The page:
As a confident woman, I want to state that being confident does not stop fearfulness or the feelings of being overwhelmed. In my experience what my self-confidence allows me to do is press forward regardless, always with my desired outcome in mind. So even if there is a shadow of a doubt, even if there is some internal chatter willing me to take the easy road and not do anything challenging, I argue my corner and just do it with a smile!
Confidence – Accepting that you don’t always know what’s going to happen in a given situation but being focused on the best possible outcome.
Great self-confidence can be learnt, it is a skill… That is the good news! And I would like to share some Tips on how you can build your self-confidence:
Identify what self-confidence means to you and in what situations you wish or need to be more confident. Most of us are confident in one or more areas of life and less in others so home in on where you feel you want to become more confident. (Bonus tip: always state your desire in the positive: ‘I want to be more confident when I ……’ – this is not the same as ‘I’m not confident enough when I … and need to …’. Make a statement of intent)
Find a role model of confidence. Who are the people you admire because they appear confident and all together? What is it about that person that makes you think they are confident? Note their gestures, the way they walk, their language and how they talk, their style, even the sound of their voice. Be specific about the mannerisms because you will want to be able to take them and make them your own… It’s not copycat fashion, it’s mirroring! (I use Oprah Winfrey & Ali Brown; great women in different ways. But it could be your mother, sister or teacher).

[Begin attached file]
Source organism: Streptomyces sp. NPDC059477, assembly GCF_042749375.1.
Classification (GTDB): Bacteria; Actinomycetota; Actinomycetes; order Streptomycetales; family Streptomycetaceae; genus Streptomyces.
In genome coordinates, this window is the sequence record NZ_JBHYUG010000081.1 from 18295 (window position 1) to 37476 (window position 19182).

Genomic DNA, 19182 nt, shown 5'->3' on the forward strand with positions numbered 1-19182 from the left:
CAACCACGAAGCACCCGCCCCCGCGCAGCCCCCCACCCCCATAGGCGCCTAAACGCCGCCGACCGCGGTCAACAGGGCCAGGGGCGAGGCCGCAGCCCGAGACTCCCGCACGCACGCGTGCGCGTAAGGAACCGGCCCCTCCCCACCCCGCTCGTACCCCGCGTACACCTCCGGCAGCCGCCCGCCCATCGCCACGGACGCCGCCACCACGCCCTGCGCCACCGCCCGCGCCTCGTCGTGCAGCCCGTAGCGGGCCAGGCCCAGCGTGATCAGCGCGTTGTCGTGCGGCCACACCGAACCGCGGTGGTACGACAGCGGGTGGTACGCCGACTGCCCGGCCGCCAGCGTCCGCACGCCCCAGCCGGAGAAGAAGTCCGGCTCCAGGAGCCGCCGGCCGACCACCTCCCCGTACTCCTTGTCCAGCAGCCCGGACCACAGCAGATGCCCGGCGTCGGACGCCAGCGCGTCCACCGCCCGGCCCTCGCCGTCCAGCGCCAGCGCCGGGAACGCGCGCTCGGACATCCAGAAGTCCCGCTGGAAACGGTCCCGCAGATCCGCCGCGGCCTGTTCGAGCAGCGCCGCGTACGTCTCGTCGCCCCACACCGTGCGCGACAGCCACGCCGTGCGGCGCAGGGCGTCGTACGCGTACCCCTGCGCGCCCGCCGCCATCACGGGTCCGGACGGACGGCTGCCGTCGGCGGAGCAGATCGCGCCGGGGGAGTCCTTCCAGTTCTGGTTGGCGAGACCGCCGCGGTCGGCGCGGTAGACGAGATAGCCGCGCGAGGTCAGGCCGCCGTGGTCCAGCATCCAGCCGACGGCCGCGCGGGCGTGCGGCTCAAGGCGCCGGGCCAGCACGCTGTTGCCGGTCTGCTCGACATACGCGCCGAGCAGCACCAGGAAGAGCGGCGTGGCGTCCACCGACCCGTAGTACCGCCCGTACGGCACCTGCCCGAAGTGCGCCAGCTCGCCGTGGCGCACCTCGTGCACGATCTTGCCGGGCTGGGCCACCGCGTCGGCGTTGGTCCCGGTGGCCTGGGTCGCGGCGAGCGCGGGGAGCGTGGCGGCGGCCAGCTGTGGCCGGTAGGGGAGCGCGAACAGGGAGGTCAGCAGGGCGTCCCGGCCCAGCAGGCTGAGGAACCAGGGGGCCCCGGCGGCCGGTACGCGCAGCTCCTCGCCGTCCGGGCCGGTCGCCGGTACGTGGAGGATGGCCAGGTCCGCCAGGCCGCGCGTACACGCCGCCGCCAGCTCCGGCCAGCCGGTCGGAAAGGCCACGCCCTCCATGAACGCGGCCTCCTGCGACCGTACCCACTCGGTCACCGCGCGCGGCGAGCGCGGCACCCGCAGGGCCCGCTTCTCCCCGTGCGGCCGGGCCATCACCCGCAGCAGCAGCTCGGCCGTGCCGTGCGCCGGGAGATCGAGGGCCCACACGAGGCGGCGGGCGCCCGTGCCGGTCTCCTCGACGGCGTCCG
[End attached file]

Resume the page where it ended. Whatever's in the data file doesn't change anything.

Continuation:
Start visualising yourself using some of those mannerisms noted above. This is best done in practice (yes, in your room on your own!) or with your eyes closed and going through the motions. The use of a mirror can be really helpful, even if it seems daunting, as it helps you to identify the behavioural style that best fits you, that looks natural. This helps you to formalise the behaviours into a natural happening through repetition. It may feel awkward for a while but as with any change, you need to keep persevering. With confidence comes the ability to take it out of your head to the mirror and from the mirror to the interactions with others and then into daily living.
When you start to sense some progress, ask yourself:
- How does this newfound confidence affect your life?
- Who else does it affect?
- What changes might it bring to your life?
Record your achievements in a journal and don’t miss any off! If it was that you managed to smile and say good morning to a stranger today and it’s something you wouldn’t normally do then note it and feel good about it. If it was that you made yourself go to the gym on your own for the first time, note it and acknowledge it. These are the little achievements we so often dismiss but each one helps you to recognise the bigger possibilities and each one helps you to build your self-confidence.